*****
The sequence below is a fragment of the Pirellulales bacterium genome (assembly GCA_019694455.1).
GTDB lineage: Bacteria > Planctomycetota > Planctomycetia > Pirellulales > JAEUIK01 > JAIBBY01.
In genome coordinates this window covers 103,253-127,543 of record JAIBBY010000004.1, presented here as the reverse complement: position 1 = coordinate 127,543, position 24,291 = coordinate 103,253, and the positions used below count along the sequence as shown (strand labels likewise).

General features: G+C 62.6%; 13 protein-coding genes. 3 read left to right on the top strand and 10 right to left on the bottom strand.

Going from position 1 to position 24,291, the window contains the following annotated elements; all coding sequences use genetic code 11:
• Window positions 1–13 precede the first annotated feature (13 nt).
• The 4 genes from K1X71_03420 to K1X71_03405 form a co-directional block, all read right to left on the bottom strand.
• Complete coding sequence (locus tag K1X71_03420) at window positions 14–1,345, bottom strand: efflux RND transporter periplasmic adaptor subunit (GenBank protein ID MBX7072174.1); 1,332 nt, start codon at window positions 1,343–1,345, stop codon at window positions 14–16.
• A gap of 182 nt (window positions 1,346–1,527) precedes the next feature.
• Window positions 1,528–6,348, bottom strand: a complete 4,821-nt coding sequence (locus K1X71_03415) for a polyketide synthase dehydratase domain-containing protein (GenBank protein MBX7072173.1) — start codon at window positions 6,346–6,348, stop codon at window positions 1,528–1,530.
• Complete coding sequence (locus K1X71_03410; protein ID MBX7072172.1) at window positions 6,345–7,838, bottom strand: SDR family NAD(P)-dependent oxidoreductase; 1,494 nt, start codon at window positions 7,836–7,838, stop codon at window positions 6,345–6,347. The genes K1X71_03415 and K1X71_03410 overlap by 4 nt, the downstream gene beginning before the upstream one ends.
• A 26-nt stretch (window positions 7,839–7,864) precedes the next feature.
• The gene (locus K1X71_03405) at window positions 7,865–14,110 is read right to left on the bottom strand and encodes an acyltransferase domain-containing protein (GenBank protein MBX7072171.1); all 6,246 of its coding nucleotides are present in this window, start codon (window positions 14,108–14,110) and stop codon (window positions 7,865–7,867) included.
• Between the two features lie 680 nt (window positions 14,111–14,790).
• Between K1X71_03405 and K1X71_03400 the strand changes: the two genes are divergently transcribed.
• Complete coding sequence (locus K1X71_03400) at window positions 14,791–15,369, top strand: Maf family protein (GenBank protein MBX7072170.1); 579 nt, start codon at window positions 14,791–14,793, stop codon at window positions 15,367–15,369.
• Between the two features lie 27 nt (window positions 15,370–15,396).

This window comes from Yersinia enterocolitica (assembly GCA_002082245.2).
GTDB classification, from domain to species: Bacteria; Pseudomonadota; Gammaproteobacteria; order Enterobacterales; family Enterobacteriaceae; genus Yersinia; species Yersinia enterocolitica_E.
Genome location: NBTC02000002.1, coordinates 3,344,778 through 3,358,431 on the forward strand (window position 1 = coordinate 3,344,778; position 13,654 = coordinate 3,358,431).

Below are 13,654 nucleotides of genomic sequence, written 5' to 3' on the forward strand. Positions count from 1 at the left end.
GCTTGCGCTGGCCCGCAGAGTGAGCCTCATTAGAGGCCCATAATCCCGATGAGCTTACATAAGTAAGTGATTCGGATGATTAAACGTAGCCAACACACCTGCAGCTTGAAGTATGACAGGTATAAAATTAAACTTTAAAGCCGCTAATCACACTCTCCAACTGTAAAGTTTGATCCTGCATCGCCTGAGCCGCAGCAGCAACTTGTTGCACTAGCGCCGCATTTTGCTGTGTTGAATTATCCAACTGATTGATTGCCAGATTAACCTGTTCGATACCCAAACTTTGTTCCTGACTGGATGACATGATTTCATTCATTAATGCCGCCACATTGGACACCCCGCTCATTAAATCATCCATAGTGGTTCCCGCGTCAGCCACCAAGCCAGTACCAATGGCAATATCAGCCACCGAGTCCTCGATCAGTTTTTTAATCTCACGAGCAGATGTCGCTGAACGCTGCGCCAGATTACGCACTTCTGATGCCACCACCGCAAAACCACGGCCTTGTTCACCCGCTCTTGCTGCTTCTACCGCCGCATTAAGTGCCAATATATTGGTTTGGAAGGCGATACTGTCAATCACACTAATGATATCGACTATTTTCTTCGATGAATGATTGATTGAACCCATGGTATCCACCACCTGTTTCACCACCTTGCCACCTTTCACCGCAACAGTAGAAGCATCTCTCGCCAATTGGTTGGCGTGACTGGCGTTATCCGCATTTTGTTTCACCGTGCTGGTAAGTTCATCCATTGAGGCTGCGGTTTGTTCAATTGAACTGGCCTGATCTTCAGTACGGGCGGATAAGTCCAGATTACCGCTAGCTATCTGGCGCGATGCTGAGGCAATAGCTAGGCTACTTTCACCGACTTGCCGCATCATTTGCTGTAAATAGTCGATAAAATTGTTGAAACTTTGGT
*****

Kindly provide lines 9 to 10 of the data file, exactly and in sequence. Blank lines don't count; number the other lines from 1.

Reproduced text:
• A gap of 182 nt (window positions 1,346–1,527) precedes the next feature.
• Window positions 1,528–6,348, bottom strand: a complete 4,821-nt coding sequence (locus K1X71_03415) for a polyketide synthase dehydratase domain-containing protein (GenBank protein MBX7072173.1) — start codon at window positions 6,346–6,348, stop codon at window positions 1,528–1,530.